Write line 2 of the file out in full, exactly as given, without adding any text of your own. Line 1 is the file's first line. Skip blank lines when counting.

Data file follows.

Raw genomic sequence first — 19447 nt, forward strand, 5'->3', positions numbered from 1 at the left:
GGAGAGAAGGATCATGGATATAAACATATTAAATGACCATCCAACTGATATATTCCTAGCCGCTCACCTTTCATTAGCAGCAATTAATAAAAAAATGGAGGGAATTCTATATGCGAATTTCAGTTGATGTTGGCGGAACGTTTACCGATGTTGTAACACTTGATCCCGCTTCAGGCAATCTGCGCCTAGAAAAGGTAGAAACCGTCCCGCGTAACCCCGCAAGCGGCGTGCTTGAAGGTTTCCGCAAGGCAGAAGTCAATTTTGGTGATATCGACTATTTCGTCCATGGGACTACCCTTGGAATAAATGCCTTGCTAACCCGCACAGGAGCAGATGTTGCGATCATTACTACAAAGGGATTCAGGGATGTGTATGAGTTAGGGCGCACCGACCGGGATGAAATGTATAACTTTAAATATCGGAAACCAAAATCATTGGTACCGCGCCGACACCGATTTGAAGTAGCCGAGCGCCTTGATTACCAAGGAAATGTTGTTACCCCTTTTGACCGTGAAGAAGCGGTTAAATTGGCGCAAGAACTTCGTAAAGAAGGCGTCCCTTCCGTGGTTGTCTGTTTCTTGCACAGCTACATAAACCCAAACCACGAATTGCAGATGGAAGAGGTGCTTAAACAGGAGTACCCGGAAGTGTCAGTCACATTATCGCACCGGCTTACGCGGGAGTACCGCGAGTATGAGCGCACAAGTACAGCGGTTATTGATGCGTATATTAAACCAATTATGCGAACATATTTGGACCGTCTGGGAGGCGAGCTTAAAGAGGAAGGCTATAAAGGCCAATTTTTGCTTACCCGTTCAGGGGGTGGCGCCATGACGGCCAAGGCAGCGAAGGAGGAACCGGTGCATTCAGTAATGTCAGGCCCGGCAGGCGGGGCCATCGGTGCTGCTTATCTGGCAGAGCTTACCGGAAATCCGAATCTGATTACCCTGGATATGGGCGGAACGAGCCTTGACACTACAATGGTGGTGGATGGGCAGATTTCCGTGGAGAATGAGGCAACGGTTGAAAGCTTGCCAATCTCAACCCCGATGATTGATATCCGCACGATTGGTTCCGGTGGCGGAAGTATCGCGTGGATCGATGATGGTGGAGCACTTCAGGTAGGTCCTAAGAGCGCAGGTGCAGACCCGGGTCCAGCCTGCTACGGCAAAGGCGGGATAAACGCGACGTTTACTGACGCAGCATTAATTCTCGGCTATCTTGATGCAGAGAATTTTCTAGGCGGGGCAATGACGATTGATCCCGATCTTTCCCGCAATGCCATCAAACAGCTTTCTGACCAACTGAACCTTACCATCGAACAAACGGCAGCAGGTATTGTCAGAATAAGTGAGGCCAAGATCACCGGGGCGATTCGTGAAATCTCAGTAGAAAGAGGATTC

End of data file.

GGAGAGAAGGATCATGGATATAAACATATTAAATGACCATCCAACTGATATATTCCTAGCCGCTCACCTTTCATTAGCAGCAATTAATAAAAAAATGGAGGGAATTCTATATGCGAATTTCAGTTGATGTTGGCGGAACGTTTACCGATGTTGTAACACTTGATCCCGCTTCAGGCAATCTGCGCCTAGAAAAGGTAGAAACCGTCCCGCGTAACCCCGCAAGCGGCGTGCTTGAAGGTTTCCGCAAGGCAGAAGTCAATTTTGGTGATATCGACTATTTCGTCCATGGGACTACCCTTGGAATAAATGCCTTGCTAACCCGCACAGGAGCAGATGTTGCGATCATTACTACAAAGGGATTCAGGGATGTGTATGAGTTAGGGCGCACCGACCGGGATGAAATGTATAACTTTAAATATCGGAAACCAAAATCATTGGTACCGCGCCGACACCGATTTGAAGTAGCCGAGCGCCTTGATTACCAAGGAAATGTTGTTACCCCTTTTGACCGTGAAGAAGCGGTTAAATTGGCGCAAGAACTTCGTAAAGAAGGCGTCCCTTCCGTGGTTGTCTGTTTCTTGCACAGCTACATAAACCCAAACCACGAATTGCAGATGGAAGAGGTGCTTAAACAGGAGTACCCGGAAGTGTCAGTCACATTATCGCACCGGCTTACGCGGGAGTACCGCGAGTATGAGCGCACAAGTACAGCGGTTATTGATGCGTATATTAAACCAATTATGCGAACATATTTGGACCGTCTGGGAGGCGAGCTTAAAGAGGAAGGCTATAAAGGCCAATTTTTGCTTACCCGTTCAGGGGGTGGCGCCATGACGGCCAAGGCAGCGAAGGAGGAACCGGTGCATTCAGTAATGTCAGGCCCGGCAGGCGGGGCCATCGGTGCTGCTTATCTGGCAGAGCTTACCGGAAATCCGAATCTGATTACCCTGGATATGGGCGGAACGAGCCTTGACACTACAATGGTGGTGGATGGGCAGATTTCCGTGGAGAATGAGGCAACGGTTGAAAGCTTGCCAATCTCAACCCCGATGATTGATATCCGCACGATTGGTTCCGGTGGCGGAAGTATCGCGTGGATCGATGATGGTGGAGCACTTCAGGTAGGTCCTAAGAGCGCAGGTGCAGACCCGGGTCCAGCCTGCTACGGCAAAGGCGGGATAAACGCGACGTTTACTGACGCAGCATTAATTCTCGGCTATCTTGATGCAGAGAATTTTCTAGGCGGGGCAATGACGATTGATCCCGATCTTTCCCGCAATGCCATCAAACAGCTTTCTGACCAACTGAACCTTACCATCGAACAAACGGCAGCAGGTATTGTCAGAATAAGTGAGGCCAAGATCACCGGGGCGATTCGTGAAATCTCAGTAGAAAGAGGATTC